ChinaThis is a trip that you'll likely only do once in a lifetime—do you really want to spend your whole vacation worrying about how to get from point A to point B? The language barrier is large making everything from dining in restaurants to navigating the sites frustrating. Now add to that the fact that China's most appealing attractions, such as Xi'an and the famous terra cotta warriors, are spread out between the interior and the long east coast. Unfortunately, travelers also must contend with scams geared towards foreigners, including counterfeit currency being switched in by everyone from street vendors to cab drivers. Having a trusted local guide can help you avoid being taken advantage of—and keep you pointed in the right direction.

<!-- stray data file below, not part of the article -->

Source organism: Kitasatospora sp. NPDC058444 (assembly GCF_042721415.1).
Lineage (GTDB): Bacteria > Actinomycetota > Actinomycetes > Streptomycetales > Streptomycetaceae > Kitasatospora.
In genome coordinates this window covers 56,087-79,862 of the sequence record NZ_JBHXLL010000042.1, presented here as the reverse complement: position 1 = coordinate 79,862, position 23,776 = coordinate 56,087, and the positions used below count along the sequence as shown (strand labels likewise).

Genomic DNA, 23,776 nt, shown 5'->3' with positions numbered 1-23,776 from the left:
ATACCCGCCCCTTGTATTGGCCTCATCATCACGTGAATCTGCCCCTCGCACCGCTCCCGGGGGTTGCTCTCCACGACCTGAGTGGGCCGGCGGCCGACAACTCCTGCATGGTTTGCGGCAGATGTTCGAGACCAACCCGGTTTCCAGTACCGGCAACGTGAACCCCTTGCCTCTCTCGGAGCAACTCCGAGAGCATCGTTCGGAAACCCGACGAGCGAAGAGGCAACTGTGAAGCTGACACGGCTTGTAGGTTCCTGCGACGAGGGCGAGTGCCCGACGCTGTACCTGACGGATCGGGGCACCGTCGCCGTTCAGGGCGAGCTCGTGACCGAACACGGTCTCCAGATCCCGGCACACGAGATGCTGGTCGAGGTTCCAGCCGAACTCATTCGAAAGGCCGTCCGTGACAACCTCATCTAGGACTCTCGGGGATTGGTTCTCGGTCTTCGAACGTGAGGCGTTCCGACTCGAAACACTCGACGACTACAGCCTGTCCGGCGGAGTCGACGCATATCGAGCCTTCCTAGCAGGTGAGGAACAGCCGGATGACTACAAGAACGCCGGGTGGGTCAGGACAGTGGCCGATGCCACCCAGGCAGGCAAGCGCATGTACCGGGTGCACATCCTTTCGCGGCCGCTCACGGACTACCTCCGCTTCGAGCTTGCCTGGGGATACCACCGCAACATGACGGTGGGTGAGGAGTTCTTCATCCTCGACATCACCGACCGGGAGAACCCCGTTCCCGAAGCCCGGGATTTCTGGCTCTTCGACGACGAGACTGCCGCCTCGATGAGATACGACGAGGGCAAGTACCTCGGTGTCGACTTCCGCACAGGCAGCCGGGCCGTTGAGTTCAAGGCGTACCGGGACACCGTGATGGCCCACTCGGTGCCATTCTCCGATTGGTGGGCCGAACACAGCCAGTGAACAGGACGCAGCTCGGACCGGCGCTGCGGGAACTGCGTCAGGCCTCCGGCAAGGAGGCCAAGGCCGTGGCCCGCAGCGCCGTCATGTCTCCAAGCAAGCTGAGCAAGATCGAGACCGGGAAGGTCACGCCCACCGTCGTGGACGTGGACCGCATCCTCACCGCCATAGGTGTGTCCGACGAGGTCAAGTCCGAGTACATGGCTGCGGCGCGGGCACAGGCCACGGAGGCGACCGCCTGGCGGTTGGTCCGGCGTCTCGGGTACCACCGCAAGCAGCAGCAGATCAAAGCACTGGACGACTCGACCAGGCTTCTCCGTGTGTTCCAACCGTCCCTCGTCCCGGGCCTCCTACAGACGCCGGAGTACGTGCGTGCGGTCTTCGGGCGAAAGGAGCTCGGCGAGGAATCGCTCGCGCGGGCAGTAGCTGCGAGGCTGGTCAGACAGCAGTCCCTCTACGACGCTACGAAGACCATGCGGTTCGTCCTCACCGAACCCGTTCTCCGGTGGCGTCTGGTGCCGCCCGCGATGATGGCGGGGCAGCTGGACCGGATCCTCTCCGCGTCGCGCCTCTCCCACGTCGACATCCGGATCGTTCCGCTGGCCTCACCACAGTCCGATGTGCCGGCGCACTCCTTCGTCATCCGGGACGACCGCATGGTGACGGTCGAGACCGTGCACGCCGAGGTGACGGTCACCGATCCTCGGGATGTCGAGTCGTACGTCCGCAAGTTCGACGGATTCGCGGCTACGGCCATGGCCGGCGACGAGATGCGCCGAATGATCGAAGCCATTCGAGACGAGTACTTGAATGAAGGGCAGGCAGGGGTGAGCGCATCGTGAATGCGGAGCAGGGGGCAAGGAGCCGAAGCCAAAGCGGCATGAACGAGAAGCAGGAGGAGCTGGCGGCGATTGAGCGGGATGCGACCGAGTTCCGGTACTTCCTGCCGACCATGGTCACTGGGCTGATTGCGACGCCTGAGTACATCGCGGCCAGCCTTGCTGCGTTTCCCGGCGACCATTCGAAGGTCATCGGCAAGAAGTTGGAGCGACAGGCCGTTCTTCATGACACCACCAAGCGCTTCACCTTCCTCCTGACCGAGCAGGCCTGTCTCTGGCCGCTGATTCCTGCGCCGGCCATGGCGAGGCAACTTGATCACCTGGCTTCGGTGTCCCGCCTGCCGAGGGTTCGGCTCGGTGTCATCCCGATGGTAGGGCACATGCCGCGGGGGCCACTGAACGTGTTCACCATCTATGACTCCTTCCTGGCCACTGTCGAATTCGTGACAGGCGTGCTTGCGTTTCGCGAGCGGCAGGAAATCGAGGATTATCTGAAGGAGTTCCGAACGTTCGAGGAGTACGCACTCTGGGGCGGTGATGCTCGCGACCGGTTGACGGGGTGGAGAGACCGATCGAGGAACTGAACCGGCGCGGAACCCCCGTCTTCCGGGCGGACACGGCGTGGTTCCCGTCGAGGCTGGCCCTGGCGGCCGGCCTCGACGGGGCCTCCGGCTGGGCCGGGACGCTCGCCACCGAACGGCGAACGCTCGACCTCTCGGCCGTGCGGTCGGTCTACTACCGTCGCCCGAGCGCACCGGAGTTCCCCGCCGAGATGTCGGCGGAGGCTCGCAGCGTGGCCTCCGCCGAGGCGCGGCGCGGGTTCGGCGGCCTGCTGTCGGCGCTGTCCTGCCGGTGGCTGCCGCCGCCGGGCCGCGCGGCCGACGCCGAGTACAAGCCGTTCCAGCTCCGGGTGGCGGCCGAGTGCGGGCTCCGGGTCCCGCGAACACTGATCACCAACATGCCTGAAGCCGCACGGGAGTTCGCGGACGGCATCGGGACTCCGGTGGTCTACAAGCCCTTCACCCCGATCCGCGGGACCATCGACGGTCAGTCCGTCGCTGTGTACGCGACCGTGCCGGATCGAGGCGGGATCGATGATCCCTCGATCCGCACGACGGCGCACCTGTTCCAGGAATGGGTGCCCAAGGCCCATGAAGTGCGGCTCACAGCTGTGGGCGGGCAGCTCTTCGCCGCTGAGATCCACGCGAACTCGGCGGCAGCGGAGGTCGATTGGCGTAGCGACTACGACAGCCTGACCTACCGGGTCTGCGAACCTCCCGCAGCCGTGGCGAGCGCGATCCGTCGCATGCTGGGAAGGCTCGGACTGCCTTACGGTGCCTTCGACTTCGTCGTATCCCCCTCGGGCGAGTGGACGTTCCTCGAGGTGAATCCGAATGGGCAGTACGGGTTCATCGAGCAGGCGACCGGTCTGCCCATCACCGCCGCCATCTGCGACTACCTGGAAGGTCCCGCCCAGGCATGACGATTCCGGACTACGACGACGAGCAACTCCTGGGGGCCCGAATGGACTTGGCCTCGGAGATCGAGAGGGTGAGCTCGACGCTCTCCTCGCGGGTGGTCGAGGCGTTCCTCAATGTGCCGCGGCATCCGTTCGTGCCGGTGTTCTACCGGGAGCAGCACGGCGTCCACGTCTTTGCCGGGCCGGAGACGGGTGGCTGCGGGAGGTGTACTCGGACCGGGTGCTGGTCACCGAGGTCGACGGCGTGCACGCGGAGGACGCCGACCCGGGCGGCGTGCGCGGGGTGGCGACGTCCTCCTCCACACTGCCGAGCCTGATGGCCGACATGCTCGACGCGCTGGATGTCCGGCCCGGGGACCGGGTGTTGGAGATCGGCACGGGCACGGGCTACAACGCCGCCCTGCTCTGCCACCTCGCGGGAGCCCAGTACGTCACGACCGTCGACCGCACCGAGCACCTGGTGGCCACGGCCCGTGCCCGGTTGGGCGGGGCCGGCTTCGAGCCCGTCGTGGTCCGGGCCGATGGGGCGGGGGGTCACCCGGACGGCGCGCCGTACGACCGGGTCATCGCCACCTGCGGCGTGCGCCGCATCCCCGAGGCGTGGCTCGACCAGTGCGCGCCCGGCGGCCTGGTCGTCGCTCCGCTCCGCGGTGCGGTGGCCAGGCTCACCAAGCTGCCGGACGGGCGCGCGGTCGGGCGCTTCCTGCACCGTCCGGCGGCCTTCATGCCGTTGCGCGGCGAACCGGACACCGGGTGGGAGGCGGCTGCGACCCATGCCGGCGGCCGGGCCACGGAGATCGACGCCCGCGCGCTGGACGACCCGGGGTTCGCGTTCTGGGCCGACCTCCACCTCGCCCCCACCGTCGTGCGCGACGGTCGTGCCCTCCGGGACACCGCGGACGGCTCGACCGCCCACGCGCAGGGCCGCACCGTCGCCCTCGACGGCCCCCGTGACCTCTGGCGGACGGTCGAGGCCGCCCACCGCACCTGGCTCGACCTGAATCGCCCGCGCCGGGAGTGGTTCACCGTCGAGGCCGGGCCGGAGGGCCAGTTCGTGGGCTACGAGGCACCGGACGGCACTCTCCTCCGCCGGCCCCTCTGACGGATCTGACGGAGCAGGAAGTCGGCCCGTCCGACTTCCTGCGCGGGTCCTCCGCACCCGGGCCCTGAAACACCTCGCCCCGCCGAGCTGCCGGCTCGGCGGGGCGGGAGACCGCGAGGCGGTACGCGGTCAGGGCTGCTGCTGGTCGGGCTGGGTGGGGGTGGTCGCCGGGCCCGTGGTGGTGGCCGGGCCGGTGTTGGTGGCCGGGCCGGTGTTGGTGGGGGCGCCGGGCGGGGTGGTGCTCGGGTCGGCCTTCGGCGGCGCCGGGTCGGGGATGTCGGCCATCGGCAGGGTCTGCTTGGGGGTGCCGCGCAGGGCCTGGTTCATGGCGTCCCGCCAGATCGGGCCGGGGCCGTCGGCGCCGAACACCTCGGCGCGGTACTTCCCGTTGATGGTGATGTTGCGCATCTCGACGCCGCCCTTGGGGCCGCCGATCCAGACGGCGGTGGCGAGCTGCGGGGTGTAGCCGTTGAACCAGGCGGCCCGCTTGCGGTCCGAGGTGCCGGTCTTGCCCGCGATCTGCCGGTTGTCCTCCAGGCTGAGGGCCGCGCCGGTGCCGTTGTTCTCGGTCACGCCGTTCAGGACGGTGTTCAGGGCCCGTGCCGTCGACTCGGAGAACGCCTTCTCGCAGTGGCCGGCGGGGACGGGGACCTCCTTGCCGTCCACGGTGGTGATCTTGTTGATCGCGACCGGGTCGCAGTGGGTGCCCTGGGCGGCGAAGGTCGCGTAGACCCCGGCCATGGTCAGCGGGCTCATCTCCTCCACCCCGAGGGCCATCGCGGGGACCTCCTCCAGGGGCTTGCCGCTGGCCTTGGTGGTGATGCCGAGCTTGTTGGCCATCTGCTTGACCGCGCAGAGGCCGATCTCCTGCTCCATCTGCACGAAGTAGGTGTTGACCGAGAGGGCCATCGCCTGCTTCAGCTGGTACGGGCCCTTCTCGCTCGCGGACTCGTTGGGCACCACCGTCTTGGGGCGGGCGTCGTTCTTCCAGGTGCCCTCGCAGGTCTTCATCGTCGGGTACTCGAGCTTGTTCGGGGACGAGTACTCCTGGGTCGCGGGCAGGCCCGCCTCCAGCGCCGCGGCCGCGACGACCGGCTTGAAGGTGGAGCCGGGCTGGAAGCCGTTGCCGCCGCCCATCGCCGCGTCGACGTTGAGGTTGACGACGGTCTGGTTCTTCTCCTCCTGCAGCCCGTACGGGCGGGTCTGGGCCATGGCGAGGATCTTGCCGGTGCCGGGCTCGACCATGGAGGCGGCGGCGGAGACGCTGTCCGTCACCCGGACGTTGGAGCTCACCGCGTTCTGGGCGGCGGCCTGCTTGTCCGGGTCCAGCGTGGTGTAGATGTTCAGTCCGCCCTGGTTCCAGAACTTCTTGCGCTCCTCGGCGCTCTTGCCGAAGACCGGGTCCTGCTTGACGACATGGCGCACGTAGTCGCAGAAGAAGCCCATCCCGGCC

GalapagosThis bucket-list destination is filled with some of nature's most inspiring creatures. Did you know, for example, that the islands are home to nearly 60 species of birds, half of which are native to the Galapagos? Or that it's home to around 20,000 giant tortoises, including subspecies that are critically extinct (sadly, the most famous tortoise, Lonesome George, died earlier this year)? It's facts like these that make the Galapagos so extraordinary and unless you're an expert yourself, the islands are best appreciated with naturalist guides who can identify the species and tell you the stories behind them. You'll want experienced guides to help you navigate the region too, which is comprised of 13 main islands, some with special habitats, reserves, and research centers. The best tours employ experts who will take you on hikes, boat rides, and even flights to see the region's signature creatures such as the blue-footed boobies.